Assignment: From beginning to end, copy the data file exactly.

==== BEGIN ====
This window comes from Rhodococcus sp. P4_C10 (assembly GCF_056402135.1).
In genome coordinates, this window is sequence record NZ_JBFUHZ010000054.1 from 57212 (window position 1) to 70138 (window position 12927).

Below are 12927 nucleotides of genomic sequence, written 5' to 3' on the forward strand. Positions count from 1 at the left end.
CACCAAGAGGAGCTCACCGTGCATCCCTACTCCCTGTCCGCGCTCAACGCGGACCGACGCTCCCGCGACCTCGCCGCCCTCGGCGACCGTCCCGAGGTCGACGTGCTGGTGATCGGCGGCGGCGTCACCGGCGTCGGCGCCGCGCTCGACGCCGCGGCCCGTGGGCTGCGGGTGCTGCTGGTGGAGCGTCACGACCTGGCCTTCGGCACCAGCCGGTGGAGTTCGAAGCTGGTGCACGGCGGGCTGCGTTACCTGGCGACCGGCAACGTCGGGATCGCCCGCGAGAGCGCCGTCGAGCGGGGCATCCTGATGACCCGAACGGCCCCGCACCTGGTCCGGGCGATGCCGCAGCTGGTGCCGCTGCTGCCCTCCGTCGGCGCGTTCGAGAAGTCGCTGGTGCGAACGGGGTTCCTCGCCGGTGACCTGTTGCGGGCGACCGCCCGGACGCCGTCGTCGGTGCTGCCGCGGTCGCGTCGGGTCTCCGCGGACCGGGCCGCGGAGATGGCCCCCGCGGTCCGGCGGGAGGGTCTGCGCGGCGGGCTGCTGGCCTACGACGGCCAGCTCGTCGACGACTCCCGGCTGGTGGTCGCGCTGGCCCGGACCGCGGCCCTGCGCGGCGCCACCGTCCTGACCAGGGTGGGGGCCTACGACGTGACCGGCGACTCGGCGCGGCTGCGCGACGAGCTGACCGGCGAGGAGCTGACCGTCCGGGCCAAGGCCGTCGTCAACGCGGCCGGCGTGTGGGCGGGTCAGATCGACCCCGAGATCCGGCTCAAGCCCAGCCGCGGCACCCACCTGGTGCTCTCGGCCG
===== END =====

This window comes from Rhodococcus sp. P4_C10 (assembly GCF_056402135.1).
In genome coordinates, this window is sequence record NZ_JBFUHZ010000054.1 from 57212 (window position 1) to 70138 (window position 12927).

Below are 12927 nucleotides of genomic sequence, written 5' to 3' on the forward strand. Positions count from 1 at the left end.
CACCAAGAGGAGCTCACCGTGCATCCCTACTCCCTGTCCGCGCTCAACGCGGACCGACGCTCCCGCGACCTCGCCGCCCTCGGCGACCGTCCCGAGGTCGACGTGCTGGTGATCGGCGGCGGCGTCACCGGCGTCGGCGCCGCGCTCGACGCCGCGGCCCGTGGGCTGCGGGTGCTGCTGGTGGAGCGTCACGACCTGGCCTTCGGCACCAGCCGGTGGAGTTCGAAGCTGGTGCACGGCGGGCTGCGTTACCTGGCGACCGGCAACGTCGGGATCGCCCGCGAGAGCGCCGTCGAGCGGGGCATCCTGATGACCCGAACGGCCCCGCACCTGGTCCGGGCGATGCCGCAGCTGGTGCCGCTGCTGCCCTCCGTCGGCGCGTTCGAGAAGTCGCTGGTGCGAACGGGGTTCCTCGCCGGTGACCTGTTGCGGGCGACCGCCCGGACGCCGTCGTCGGTGCTGCCGCGGTCGCGTCGGGTCTCCGCGGACCGGGCCGCGGAGATGGCCCCCGCGGTCCGGCGGGAGGGTCTGCGCGGCGGGCTGCTGGCCTACGACGGCCAGCTCGTCGACGACTCCCGGCTGGTGGTCGCGCTGGCCCGGACCGCGGCCCTGCGCGGCGCCACCGTCCTGACCAGGGTGGGGGCCTACGACGTGACCGGCGACTCGGCGCGGCTGCGCGACGAGCTGACCGGCGAGGAGCTGACCGTCCGGGCCAAGGCCGTCGTCAACGCGGCCGGCGTGTGGGCGGGTCAGATCGACCCCGAGATCCGGCTCAAGCCCAGCCGCGGCACCCACCTGGTGCTCTCGGCCG